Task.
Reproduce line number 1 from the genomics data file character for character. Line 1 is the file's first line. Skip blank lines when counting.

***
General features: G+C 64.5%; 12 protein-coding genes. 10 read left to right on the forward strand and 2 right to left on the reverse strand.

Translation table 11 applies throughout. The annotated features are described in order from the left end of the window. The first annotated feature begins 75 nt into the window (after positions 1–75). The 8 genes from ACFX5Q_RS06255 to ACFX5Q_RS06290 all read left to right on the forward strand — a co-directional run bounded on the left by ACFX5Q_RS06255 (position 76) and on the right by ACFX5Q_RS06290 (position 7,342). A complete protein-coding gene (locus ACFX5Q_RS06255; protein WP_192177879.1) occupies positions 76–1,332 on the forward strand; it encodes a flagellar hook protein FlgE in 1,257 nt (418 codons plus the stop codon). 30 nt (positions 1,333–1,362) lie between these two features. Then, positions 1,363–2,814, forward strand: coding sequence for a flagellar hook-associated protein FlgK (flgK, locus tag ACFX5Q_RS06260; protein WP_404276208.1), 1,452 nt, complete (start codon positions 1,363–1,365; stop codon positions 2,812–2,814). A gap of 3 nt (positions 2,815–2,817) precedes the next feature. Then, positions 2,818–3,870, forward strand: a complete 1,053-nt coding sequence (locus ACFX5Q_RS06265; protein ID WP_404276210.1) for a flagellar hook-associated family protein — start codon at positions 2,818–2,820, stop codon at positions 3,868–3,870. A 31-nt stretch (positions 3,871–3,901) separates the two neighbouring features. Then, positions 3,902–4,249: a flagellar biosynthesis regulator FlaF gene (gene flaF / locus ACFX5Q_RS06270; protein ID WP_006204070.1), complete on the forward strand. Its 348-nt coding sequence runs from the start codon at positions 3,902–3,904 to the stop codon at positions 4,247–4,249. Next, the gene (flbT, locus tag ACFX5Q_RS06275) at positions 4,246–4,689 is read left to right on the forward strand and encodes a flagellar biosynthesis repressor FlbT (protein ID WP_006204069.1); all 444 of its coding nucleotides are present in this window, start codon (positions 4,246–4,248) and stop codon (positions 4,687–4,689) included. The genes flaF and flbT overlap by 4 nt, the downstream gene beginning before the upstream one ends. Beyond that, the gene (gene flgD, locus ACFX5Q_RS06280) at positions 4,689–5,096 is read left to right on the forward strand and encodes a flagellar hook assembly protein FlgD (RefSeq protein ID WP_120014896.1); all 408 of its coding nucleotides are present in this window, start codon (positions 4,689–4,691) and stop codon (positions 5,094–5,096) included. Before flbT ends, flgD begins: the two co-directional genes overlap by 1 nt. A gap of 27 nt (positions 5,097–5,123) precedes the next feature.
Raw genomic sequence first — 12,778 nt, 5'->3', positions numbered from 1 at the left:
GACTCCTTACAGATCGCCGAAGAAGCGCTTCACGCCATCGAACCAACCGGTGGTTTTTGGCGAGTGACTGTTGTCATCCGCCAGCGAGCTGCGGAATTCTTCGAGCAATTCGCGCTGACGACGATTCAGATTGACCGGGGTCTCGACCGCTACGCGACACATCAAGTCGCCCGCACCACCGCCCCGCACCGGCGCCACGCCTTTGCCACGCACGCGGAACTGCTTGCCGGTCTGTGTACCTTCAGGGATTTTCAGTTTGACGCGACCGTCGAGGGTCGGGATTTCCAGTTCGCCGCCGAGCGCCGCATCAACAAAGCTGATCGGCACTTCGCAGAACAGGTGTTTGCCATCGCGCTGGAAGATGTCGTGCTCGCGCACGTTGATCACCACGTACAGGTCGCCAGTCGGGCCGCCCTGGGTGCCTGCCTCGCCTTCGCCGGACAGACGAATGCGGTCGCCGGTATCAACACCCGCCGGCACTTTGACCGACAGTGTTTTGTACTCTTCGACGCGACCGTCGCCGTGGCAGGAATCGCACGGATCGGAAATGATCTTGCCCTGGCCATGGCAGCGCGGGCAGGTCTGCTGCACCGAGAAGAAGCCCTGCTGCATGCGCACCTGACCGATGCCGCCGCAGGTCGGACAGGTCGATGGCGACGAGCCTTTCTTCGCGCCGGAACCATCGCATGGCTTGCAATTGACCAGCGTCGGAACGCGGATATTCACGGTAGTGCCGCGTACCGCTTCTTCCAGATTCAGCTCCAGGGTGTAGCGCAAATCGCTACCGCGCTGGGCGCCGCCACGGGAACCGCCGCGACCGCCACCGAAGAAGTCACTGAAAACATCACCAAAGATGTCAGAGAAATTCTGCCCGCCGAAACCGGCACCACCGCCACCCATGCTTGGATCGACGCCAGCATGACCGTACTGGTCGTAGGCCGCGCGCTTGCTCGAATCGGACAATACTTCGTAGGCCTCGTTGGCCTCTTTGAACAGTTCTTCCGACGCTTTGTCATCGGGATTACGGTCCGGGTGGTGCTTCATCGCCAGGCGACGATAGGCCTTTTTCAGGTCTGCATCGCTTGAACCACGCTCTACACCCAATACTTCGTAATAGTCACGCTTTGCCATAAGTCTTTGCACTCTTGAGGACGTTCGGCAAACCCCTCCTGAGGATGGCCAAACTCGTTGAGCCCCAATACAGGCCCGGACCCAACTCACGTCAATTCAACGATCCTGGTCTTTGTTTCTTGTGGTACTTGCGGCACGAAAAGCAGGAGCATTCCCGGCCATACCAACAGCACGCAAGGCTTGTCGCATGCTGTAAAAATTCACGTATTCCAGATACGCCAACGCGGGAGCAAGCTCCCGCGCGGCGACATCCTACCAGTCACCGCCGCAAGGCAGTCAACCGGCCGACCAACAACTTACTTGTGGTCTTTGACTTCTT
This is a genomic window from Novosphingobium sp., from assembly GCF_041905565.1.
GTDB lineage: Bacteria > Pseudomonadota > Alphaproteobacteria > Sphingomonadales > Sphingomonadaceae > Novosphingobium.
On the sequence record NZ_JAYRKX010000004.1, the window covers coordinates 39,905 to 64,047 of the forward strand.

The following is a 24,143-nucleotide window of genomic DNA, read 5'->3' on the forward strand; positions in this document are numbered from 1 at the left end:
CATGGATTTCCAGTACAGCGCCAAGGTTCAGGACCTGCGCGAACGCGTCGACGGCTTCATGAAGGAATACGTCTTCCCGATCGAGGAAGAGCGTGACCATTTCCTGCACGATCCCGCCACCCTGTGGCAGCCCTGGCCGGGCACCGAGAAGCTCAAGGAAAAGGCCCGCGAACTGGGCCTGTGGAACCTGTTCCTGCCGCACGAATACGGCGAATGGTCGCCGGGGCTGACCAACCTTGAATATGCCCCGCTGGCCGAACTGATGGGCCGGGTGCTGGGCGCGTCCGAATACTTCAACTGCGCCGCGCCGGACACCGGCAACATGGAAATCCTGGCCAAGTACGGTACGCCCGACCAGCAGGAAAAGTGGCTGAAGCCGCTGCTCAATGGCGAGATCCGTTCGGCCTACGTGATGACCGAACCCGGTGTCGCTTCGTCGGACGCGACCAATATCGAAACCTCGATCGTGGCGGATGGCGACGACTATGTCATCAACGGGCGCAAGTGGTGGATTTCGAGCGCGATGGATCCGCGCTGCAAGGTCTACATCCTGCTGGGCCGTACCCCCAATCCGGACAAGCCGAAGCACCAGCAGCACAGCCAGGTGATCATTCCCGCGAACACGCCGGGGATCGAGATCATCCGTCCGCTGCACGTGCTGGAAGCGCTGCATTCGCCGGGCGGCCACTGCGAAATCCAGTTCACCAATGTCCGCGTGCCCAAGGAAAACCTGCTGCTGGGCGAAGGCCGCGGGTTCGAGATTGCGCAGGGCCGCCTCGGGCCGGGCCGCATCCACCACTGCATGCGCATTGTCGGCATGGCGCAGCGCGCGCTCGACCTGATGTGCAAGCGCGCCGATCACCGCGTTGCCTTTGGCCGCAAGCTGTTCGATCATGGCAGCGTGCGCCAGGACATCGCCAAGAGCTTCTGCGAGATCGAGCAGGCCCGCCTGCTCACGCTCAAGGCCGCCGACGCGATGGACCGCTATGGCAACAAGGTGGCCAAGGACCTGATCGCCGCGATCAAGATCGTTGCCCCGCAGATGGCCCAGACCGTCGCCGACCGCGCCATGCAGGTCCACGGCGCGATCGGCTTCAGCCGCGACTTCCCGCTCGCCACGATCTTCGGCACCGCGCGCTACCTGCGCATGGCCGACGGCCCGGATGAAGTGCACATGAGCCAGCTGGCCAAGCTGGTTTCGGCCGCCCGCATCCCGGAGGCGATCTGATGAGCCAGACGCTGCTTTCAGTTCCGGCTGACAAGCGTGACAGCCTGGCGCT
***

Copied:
General features: G+C 64.5%; 12 protein-coding genes. 10 read left to right on the forward strand and 2 right to left on the reverse strand.